A violation of this amendment will be a Class C misdemeanor, subject only to imposition of a fine not to exceed $50.00. However, if the violation is the person's third or subsequent offense or if the violation results in an accident, the fine will be $100; or if the violation occurs in a work zone when employees of the department of transportation or construction workers are present or in a marked school zone when a warning flasher or flashers are in operation, the fine will be $200. A violator will be subject to the imposition of court costs not to exceed $10.00, including, but not limited to, any statutory fees of officers. State and local litigation taxes will not be applicable to a case prosecuted under this amendment. In lieu of any fine imposed, a first time offender may attend and complete a driver education course.
This amendment does not apply to the following persons:
(1) Officers of this state or of any county, city, or town charged with the enforcement of the laws of this state, or federal law enforcement officers when in the actual discharge of their official duties;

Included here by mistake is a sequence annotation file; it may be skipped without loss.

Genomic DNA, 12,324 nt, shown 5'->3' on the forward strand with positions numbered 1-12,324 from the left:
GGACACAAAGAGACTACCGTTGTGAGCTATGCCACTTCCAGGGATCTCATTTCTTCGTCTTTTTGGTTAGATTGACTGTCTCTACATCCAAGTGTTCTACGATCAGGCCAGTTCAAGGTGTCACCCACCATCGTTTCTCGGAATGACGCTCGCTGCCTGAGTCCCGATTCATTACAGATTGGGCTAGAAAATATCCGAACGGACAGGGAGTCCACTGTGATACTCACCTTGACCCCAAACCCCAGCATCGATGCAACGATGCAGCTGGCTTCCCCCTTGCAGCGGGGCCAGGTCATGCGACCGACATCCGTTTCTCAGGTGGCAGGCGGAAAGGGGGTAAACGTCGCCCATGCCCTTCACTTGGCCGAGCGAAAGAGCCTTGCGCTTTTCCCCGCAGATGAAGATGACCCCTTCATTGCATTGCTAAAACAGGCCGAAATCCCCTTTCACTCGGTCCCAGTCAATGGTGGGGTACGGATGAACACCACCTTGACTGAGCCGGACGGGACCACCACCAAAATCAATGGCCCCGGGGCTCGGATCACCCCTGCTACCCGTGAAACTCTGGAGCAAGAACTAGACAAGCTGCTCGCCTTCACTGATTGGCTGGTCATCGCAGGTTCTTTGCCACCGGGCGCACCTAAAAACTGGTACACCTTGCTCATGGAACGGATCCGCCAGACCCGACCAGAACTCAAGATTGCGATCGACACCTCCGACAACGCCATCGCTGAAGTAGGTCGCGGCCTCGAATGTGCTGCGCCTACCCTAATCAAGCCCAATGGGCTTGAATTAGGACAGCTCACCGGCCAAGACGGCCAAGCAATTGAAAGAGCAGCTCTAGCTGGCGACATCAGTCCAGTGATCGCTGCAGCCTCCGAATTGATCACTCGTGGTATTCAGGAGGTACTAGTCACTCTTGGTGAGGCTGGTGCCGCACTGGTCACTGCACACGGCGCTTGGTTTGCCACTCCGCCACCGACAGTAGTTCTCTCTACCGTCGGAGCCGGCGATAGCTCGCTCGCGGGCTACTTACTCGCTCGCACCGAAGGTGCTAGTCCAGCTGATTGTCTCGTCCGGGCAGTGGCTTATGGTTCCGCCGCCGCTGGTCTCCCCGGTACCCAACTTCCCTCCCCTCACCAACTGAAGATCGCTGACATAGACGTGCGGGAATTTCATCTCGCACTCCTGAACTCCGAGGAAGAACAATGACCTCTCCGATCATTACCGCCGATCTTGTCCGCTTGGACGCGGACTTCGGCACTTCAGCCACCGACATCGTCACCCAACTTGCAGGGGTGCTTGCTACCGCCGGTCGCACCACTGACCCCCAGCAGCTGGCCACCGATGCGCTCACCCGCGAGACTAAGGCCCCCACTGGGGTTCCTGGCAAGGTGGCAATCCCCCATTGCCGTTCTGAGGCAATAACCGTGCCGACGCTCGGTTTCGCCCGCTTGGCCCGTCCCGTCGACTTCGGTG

(2) Campus police officers and public safety officers when in the actual discharge of their official duties;
(3) Emergency medical technicians, emergency medical technician-paramedics, and firefighters, both volunteer and career, when in the actual discharge of their official duties;
(4) Emergency management agency officers of this state or of any county, city, or town, when in the actual discharge of their official duties;
(5) Persons using a wireless telecommunications device to communicate with law enforcement agencies, medical providers, fire departments, or other emergency service agencies while driving a motor vehicle, if the use is necessitated by a bona fide emergency, including a natural or human occurrence that threatens human health, life, or property;
(6) Employees or contractors of utility services providers acting within the scope of their employment; or
(7) Persons who are lawfully stopped or parked in their motor vehicles or who lawfully leave standing their motor vehicles.
A traffic citation that is based solely upon a violation of this amendment will be considered a moving traffic violation.
This amendment directs the department of safety to include distracted driving as part of the instructional information used in driver education training.
This amendment changes the effective date to July 1, 2019."